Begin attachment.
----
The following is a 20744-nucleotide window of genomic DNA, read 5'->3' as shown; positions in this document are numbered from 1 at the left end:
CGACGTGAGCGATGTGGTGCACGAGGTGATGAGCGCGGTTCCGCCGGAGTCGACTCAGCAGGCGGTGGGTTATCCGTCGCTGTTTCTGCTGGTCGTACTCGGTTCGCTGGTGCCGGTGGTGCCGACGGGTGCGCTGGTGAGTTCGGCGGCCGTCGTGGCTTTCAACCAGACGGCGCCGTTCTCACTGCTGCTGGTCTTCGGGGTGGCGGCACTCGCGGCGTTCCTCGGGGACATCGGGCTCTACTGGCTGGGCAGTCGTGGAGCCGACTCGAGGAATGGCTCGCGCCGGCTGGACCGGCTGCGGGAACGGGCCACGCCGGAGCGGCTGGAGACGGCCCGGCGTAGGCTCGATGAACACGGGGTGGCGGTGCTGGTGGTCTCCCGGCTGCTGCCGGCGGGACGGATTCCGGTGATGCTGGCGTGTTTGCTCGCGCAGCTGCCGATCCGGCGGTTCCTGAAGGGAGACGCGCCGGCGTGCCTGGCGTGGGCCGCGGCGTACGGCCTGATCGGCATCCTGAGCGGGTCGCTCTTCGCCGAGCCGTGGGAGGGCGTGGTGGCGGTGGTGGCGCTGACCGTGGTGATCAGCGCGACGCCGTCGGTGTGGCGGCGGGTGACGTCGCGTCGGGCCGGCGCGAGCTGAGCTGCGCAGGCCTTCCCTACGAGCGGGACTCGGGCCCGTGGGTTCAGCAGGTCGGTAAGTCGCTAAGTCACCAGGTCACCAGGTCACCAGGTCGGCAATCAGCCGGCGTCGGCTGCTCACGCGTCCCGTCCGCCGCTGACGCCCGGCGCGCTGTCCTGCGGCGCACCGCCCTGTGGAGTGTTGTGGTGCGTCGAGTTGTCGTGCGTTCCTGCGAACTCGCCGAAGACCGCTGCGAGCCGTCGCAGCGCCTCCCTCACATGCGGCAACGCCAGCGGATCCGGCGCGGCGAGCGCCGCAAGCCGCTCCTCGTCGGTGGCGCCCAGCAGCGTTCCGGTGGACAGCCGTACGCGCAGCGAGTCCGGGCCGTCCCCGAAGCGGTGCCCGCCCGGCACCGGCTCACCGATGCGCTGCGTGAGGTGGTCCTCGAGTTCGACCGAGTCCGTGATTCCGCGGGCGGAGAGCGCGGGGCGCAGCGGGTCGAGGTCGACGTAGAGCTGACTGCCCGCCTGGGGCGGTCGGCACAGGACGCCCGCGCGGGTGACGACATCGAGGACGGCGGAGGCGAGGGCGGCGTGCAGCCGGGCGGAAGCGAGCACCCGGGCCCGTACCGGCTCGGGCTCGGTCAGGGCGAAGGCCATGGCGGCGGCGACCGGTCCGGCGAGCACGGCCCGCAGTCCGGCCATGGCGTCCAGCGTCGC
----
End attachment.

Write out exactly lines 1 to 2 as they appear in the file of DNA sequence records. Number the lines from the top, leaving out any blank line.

The following is a 20744-nucleotide window of genomic DNA, read 5'->3' as shown; positions in this document are numbered from 1 at the left end:
CGACGTGAGCGATGTGGTGCACGAGGTGATGAGCGCGGTTCCGCCGGAGTCGACTCAGCAGGCGGTGGGTTATCCGTCGCTGTTTCTGCTGGTCGTACTCGGTTCGCTGGTGCCGGTGGTGCCGACGGGTGCGCTGGTGAGTTCGGCGGCCGTCGTGGCTTTCAACCAGACGGCGCCGTTCTCACTGCTGCTGGTCTTCGGGGTGGCGGCACTCGCGGCGTTCCTCGGGGACATCGGGCTCTACTGGCTGGGCAGTCGTGGAGCCGACTCGAGGAATGGCTCGCGCCGGCTGGACCGGCTGCGGGAACGGGCCACGCCGGAGCGGCTGGAGACGGCCCGGCGTAGGCTCGATGAACACGGGGTGGCGGTGCTGGTGGTCTCCCGGCTGCTGCCGGCGGGACGGATTCCGGTGATGCTGGCGTGTTTGCTCGCGCAGCTGCCGATCCGGCGGTTCCTGAAGGGAGACGCGCCGGCGTGCCTGGCGTGGGCCGCGGCGTACGGCCTGATCGGCATCCTGAGCGGGTCGCTCTTCGCCGAGCCGTGGGAGGGCGTGGTGGCGGTGGTGGCGCTGACCGTGGTGATCAGCGCGACGCCGTCGGTGTGGCGGCGGGTGACGTCGCGTCGGGCCGGCGCGAGCTGAGCTGCGCAGGCCTTCCCTACGAGCGGGACTCGGGCCCGTGGGTTCAGCAGGTCGGTAAGTCGCTAAGTCACCAGGTCACCAGGTCACCAGGTCGGCAATCAGCCGGCGTCGGCTGCTCACGCGTCCCGTCCGCCGCTGACGCCCGGCGCGCTGTCCTGCGGCGCACCGCCCTGTGGAGTGTTGTGGTGCGTCGAGTTGTCGTGCGTTCCTGCGAACTCGCCGAAGACCGCTGCGAGCCGTCGCAGCGCCTCCCTCACATGCGGCAACGCCAGCGGATCCGGCGCGGCGAGCGCCGCAAGCCGCTCCTCGTCGGTGGCGCCCAGCAGCGTTCCGGTGGACAGCCGTACGCGCAGCGAGTCCGGGCCGTCCCCGAAGCGGTGCCCGCCCGGCACCGGCTCACCGATGCGCTGCGTGAGGTGGTCCTCGAGTTCGACCGAGTCCGTGATTCCGCGGGCGGAGAGCGCGGGGCGCAGCGGGTCGAGGTCGACGTAGAGCTGACTGCCCGCCTGGGGCGGTCGGCACAGGACGCCCGCGCGGGTGACGACATCGAGGACGGCGGAGGCGAGGGCGGCGTGCAGCCGGGCGGAAGCGAGCACCCGGGCCCGTACCGGCTCGGGCTCGGTCAGGGCGAAGGCCATGGCGGCGGCGACCGGTCCGGCGAGCACGGCCCGCAGTCCGGCCATGGCGTCCAGCGTCGC